But there is no break it down, no mandatory vaccine16 10 A reference to the mandatory yellow fever vaccinations that sparked a violent popular uprising in Rio de Janeiro in 1904 (T. N.). to completely defeat this virus. Hélio Oiticica knew very well what he was doing when he tried to get the Mangueira samba school to enter the Modern Art Museum in 1965. In a similar way, the composer Tom Zé recently compared the distortion of funk music to the aesthetic innovations of bossa nova, a profanation of something that has become a symbol of good taste and sophistication for the local and national bourgeoisie. As a result, he suffered a sort of public execration. In one way or another, these were interventions in spaces of art, which recall Duchamp sending his Fountain to the Salon of Arts. However, the graffiti artists and taggers returned the next week; they returned by the dozen, as a re-action against the tortures that their comrades had suffered. They painted, tagged, and grafitti'd various buildings in the city center in a sort of reversion of this hygienism, a counter-legacy of the mega event that has become another legacy, through a shock that has nothing to do with order. Meanwhile, in the City Council Chamber, the horns were removed, and the portrait restored. The transport cartel continues to control the city, and almost all of the urbanization and construction laws planned for the World Cup and the Olympics were approved. However, if a small plaque had been placed alongside the painting, while the scribbled horns were still there, naming it as art, we might have - even with all these contradictions - some sort of legacy of the counter-legacy. In any case, there is another virus - the Zika virus - that is currently circulating through the hygienized city in an expression of a counter-aesthetic that is at once material and symbolic. It is a counter-effect of art that now threatens the Apollonian bodies, so disciplined and healthy, of the athletes who will arrive for the Olympics.
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This unpublished text, translated by Raphael Soifer and proofread by Ananyr Porto Fajardo, is also published in Portuguese in this issue.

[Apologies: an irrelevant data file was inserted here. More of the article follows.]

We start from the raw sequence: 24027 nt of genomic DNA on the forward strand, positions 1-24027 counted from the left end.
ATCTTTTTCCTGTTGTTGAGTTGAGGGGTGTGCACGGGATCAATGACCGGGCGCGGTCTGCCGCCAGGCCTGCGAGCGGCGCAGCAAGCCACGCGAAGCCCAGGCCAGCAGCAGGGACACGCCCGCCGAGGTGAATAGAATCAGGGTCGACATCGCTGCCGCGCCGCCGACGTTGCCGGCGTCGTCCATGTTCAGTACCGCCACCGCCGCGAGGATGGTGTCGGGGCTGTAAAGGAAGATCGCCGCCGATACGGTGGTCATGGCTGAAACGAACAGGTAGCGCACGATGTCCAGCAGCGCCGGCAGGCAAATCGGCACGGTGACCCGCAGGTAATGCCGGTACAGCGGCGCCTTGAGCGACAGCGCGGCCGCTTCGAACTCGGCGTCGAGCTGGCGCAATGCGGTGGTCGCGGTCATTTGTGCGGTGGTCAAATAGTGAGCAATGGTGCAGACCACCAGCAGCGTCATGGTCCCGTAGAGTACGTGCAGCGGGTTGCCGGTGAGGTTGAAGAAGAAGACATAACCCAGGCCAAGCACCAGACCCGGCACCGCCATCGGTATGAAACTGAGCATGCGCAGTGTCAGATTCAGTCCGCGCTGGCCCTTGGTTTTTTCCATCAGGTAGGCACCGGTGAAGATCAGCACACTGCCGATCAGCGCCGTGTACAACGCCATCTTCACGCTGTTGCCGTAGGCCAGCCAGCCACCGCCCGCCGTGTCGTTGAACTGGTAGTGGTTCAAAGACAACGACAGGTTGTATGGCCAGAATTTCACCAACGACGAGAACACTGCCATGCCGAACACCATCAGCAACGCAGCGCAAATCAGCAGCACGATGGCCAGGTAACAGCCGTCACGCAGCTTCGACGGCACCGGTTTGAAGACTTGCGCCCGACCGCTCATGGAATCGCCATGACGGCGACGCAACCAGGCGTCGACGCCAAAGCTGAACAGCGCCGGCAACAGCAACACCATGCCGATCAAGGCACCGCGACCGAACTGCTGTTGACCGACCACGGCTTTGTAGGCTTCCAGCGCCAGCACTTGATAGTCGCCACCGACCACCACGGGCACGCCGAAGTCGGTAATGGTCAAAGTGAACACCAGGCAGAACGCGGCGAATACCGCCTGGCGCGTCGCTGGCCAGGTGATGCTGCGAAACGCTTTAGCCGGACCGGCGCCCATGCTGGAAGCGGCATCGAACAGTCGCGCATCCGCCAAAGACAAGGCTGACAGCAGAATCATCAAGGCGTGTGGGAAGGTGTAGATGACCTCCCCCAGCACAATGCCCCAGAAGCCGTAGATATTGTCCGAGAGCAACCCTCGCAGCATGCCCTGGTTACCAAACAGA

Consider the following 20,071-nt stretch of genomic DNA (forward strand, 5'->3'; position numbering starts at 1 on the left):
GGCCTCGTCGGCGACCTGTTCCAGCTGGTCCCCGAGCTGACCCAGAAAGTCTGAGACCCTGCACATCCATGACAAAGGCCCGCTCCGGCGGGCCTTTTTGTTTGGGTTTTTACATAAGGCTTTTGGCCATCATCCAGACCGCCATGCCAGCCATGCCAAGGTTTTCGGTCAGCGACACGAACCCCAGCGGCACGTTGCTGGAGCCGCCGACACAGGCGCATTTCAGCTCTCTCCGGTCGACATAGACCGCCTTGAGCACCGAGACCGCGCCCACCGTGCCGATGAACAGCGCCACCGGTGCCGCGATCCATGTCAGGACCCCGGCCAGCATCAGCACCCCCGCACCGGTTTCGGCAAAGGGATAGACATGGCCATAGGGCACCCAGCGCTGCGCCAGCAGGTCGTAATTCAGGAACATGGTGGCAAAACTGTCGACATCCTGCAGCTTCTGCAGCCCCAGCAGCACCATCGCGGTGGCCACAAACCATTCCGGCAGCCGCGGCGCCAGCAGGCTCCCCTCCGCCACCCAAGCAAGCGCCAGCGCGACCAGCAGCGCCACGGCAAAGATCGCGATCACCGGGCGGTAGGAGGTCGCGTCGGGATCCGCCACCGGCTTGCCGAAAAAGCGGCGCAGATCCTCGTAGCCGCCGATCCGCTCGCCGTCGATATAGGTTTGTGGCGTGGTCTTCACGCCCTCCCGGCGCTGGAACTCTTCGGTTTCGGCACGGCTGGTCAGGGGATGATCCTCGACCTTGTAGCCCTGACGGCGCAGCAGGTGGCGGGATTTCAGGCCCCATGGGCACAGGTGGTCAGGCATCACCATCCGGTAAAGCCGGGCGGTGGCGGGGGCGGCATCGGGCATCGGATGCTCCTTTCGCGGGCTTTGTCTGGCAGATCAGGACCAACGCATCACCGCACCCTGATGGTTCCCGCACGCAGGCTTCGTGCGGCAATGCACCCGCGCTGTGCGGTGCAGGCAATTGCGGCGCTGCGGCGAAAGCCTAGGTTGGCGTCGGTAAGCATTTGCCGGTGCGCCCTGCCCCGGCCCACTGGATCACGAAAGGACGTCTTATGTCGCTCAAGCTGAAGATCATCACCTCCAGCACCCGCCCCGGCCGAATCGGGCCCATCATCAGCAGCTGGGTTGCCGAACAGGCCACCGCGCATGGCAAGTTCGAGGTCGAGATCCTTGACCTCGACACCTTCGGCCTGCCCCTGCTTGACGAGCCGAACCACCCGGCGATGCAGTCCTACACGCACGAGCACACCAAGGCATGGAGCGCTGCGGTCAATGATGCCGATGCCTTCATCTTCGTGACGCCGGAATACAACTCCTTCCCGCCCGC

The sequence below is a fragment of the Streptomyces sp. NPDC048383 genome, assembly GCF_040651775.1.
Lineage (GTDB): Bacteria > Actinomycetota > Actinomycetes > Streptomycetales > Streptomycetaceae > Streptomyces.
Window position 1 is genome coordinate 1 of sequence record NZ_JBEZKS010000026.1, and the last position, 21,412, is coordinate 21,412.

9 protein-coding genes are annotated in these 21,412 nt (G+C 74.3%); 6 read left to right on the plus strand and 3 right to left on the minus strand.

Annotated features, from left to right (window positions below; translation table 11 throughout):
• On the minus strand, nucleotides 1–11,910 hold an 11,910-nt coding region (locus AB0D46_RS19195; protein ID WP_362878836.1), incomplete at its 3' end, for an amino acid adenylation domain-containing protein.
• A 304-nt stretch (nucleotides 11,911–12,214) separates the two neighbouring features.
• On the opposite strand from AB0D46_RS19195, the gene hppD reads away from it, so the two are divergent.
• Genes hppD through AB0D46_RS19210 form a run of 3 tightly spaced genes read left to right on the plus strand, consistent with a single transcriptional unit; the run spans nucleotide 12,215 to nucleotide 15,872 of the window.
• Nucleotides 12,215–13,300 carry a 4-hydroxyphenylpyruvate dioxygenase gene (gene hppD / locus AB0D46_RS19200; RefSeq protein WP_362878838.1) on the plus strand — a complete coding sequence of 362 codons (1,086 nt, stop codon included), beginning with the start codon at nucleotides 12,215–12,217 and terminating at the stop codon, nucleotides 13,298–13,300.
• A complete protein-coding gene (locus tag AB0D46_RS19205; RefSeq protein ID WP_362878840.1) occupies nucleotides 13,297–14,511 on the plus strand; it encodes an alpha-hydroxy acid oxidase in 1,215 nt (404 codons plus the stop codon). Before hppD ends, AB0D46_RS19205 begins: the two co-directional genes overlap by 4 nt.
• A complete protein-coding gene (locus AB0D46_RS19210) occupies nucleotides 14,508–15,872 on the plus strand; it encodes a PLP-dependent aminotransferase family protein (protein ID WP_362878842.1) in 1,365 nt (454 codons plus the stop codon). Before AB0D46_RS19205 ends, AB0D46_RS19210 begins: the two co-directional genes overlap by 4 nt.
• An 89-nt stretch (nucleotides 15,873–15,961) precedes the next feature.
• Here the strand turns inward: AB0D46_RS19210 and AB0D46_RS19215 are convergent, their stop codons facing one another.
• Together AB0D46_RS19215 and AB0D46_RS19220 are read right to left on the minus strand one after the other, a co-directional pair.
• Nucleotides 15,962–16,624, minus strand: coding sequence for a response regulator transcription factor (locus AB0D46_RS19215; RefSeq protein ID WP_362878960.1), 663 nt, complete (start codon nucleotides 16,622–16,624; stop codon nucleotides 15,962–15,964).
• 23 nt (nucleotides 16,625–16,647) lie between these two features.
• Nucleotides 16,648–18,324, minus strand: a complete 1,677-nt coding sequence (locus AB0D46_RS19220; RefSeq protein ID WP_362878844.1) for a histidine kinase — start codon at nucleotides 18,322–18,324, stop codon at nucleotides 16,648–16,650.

A popular uprising that took place in northeastern Brazil between 1896 and 1897. Its brutal suppression ultimately resulted in the deaths of an estimated 25,000 people. (T. N.)
In this text, specifically in reference to the thought of the romantic philosopher Friedrich Schlegel, the Brazilian philosopher and critic Gerd Bornheim (2005BORNHEIM, Gerd. A Filosofia do Romantismo. In: GUINSBURG, Jacob (Org.) O Romantismo. São Paulo: Perspectiva, 2005. P. 75-111., p. 93) writes: "[...] the artist, the poet, becomes a sort of priest for men, because he is the one who best manages to make the finite communicate with the infinite."
In relation to Sartre, Merleau-Ponty seems to have taken a position in search of immanence that negates emptiness, and, consequently, negating negativity and placing flesh in this sort of ontological place that inaugurates perception. However, for Deleuze and Guattari, he continues to maintain transcendence by making his mole's work in immanence, when he affirms that there is a difference between the my flesh and the flesh of things.
Deleuze and Guattari have a disquieting reading of Nietzsche's Genealogy of Morals, which they describe, in the chapter "Savages, Barbarians, Civilized Men" of Anti-Oedipus, as "the great book of modern ethnography." (Deleuze; Guattari, 1972DELEUZE, Gilles; GUATTARI, Félix. L'Anti-OEdipe: capitalisme et schizophrénie 1Paris: Lês Editions de Minuit, 1972. , p. 225).
A group of intellectuals and artists who founded the International Situationist, defending a revolutionary vision of art and an absolutely aesthetic reading of politics. The French thinker Guy Debord was among the group's leadership. The Situationists played an important role in the events of May, 1968 in Paris. In a general sense, they defended the creation of revolutionary situations instead of traditional forms of struggle. These situations took place through aesthetic-artistic interventions, derives, happenings, and other strategies that would cause a certain shock (such as posters, graffiti, and specific chants). The Situationists were also characterized by their discussion of the capitalist city, in opposition to urbanism as it has been structured in modernism; this discussion resulted in a series of actions and interventions in the city, of which the derive has become the best known.
Further information and a deeper reflection about the event, including the action/intervention of the artist-researchers involved, can be found in this text. The research group, which in this case was also a collective for aesthetic-political invention, is called the Conjunct Plan of Spacialities - PLACE, within the Art and Politics research area (CAr/UFES)
A seemingly monolithic television conglomerate that dominates the majority of the Brazilian broadcast market. (T. N.)
Here, Benjamin relates the emergence of theories that defend art for art's sake as a reaction to the emergence of the first technique of reproduction that, for him, is truly revolutionary: in other words, photography. According to Benjamin, art foresaw the emergence of a crisis here, and it reacted to this threat by creating what, for Benjamin, would be a theology of art, a theology that spread into a negative theology, rejecting all social functions of art.
"Shock of Order" is municipal public improvement program in Rio de Janeiro. Modeled on "zero tolerance" initiatives in other cities, it targets misdemeanors and other minor offenses as a means of deterring criminal behavior in general. (T. N.)
A reference to the mandatory yellow fever vaccinations that sparked a violent popular uprising in Rio de Janeiro in 1904 (T. N.).
Publication in this collection
25 July 2016
Date of issue
07 Feb 2016
24 Apr 2016